— Steve’s Marketplace —
Editor’s note: Contributing columnist, Steve Nicklas, expresses his views and insight on various topics in Marketplace.
A knee jerk decision by city officials to potentially condemn the lone entertainment pier at the Fernandina Harbor Marina smells as fishy as the old pogie plant.
A small bait fish, pogies were ground up and made into fertilizer at the plant on Egan’s Creek. The process emitted a stench that stung the nostrils. The oily fish also left a bad taste, like the recent actions by city officials.
The decision came out of nowhere. Mayor Mike Lednovich announced on Facebook that the city may condemn the central pier holding the popular Brett’s Waterway Cafe. As justification, Lednovich posted a letter written by the engineer the city employs, based upon an assessment from an engineering firm the city pays (and handsomely). So these are hardly impartial assessors.
Anyway, the report stemmed from an investigation of the main pier done more than a year ago by Passero Associates. So why the sudden reaction, the immediacy of demands to the company that leases the pier, and to Brett’s restaurant? To give them only 60 days to act, to reinforce the structure. Or else it’ll be condemned.
“I don’t think they have that much justification if they have been holding onto the report for a year,” says a former city official. “That’s as fishy as it gets. I also think they don’t have the full story.”
The city owns the pier, but leases it to Center Street Restaurant Group – which in turn leases to Brett’s. The large wooden boardwalk surrounding Brett’s would likely also be condemned. Like Brett’s, the boardwalk is a favorite destination for residents and visitors, especially at sunset.
Also, the pier is a focal point of the downtown marina. Demolishing it would interrupt the flow of vehicles and pedestrians in this pivotal section of Centre Street. And make your eyes sore.
Another issue is what to put in its place. The marina docks are arranged off this main, centrally positioned pier. The entire area could be torn up for months, even years with city officials calling the shots.
Heck, the marina just reopened after being damaged from a hurricane five years ago. The fuel farm is finally operating. The fishing fleet and the boating companies are now comfortably situated and working, at last. And to tear it up again?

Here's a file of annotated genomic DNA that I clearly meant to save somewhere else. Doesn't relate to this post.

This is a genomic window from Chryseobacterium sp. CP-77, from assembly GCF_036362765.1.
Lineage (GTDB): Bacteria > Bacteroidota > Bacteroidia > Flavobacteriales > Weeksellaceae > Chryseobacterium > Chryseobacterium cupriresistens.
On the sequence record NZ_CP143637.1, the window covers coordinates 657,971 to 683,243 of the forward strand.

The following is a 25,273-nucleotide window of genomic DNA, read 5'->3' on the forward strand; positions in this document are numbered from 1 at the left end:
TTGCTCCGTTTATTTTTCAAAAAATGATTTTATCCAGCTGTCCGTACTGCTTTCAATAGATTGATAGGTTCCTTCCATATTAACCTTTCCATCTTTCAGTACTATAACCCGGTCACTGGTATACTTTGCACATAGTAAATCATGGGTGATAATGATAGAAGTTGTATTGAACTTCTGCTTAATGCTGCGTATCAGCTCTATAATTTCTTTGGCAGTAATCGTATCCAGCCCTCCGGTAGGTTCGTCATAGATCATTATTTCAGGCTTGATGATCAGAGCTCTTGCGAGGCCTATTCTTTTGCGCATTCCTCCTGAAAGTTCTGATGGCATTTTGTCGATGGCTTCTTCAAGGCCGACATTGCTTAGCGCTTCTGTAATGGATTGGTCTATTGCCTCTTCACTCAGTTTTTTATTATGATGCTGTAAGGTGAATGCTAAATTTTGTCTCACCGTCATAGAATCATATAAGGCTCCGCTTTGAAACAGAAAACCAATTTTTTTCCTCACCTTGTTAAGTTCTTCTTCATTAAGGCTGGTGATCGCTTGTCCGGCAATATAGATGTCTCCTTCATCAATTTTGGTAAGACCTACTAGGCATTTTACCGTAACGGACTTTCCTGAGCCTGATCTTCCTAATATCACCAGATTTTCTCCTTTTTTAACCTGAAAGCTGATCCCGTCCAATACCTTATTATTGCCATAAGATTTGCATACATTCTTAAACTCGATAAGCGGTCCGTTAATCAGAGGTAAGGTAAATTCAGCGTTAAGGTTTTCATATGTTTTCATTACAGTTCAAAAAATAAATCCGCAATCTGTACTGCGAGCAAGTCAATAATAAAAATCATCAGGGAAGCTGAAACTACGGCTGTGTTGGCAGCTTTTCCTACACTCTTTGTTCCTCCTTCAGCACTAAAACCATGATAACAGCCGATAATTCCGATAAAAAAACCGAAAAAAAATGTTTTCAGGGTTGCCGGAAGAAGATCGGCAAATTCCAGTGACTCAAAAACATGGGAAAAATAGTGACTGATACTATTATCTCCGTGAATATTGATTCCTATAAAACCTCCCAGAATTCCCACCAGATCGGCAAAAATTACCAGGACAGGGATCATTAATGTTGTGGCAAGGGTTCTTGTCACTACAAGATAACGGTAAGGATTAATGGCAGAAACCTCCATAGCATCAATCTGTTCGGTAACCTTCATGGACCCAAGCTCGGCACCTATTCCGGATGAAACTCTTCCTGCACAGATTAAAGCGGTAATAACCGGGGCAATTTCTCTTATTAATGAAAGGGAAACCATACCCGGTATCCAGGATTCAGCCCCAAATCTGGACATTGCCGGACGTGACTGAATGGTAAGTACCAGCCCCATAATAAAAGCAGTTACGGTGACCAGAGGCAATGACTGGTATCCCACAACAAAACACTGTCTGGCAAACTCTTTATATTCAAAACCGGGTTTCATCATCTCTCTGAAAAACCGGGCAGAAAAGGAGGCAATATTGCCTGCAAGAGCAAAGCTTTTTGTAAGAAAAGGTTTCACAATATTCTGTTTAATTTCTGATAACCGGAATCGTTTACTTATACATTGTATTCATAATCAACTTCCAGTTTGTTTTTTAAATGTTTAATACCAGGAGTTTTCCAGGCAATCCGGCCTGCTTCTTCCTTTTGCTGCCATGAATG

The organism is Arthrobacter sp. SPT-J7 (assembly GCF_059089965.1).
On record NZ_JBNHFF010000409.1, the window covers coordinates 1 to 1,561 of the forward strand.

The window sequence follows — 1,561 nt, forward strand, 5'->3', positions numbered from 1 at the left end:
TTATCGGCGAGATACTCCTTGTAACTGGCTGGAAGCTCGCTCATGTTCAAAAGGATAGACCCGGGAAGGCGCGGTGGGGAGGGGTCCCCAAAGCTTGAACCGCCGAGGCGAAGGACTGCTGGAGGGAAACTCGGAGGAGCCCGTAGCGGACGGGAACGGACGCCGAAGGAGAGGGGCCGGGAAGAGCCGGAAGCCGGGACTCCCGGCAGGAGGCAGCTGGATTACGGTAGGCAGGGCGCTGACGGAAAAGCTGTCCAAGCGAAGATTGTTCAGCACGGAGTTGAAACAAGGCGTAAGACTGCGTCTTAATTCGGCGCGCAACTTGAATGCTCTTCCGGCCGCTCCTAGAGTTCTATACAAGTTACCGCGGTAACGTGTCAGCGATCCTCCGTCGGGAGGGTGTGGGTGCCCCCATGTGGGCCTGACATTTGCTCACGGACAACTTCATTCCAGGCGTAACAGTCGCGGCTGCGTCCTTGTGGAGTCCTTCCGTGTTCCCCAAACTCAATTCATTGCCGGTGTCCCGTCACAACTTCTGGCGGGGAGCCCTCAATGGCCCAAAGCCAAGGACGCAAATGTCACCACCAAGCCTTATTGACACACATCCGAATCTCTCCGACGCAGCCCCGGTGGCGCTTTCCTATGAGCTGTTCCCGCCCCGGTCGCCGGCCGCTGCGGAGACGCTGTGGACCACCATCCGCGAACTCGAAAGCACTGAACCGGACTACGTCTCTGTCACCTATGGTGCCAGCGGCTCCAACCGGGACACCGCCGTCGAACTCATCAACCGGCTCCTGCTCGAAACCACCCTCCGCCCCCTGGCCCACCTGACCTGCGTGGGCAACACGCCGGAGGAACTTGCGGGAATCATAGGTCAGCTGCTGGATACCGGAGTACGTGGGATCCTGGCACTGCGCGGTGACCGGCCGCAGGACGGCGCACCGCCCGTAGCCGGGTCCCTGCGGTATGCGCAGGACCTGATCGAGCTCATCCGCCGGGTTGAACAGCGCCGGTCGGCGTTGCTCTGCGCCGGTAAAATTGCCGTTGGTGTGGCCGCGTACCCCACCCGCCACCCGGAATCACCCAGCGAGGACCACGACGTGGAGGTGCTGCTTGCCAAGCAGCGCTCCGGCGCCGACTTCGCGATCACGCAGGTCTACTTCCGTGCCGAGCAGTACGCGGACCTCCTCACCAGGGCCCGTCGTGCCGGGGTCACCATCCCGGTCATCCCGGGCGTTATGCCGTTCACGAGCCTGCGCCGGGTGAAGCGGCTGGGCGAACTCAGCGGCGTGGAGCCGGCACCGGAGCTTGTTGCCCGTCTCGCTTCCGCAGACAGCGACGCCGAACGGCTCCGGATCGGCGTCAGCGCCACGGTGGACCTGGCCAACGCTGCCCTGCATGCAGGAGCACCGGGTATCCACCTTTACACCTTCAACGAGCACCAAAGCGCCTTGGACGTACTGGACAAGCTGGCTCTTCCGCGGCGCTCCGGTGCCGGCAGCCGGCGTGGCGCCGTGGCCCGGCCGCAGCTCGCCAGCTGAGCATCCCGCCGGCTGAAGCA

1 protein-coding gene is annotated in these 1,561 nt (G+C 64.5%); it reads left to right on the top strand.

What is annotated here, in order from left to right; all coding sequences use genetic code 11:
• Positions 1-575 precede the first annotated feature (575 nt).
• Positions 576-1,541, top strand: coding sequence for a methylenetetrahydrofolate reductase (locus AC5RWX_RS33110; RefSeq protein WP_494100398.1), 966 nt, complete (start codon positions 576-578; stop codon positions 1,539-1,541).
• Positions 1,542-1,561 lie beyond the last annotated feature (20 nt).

One former city commissioner doubts the timing, and the urgency. “They just got their asses handed to them on the eminent domain attempt,” the commissioner said, regarding the city’s failed attempt to acquire the Simmons property along the waterfront.
Then this letter suddenly appears, a year after the inspection of the pier was initiated. To say the city’s decision on this important pier is rash is like calling poison ivy contagious. And it has been done with no transparency, behind closed doors.
At least give the restaurant group the time to get a second opinion, from a true expert in such matters. Come to think of it, why wasn’t the pier examined following hurricanes Matthew and Irma? Did the city fail to report the damage to federal officials, for possible reimbursement, or did they overlook it?
This isn’t about city officials doing anything illegal. However, these harsh actions are inappropriate, and chaotic, toward a successful, flagship business here. But should we expect anything else?
What do they say? If it smells like a fish and tastes like a fish, it’s usually a fish. With squishy allegations, in this case, that are as hard to swallow as rancid sushi. ____
Steve Nicklas is a financial adviser with a regional brokerage firm who lives and works on Amelia Island. He is also an award-winning columnist. His columns also regularly appear in weekly newspapers in North Florida and in South Georgia, and on his website at SteveNicklasMarketplace.com. He has published a book, “All About Money,” of his favorite columns from the past 20 years. The book is available on Amazon. He can be reached at 904-753-0236 or at [email protected]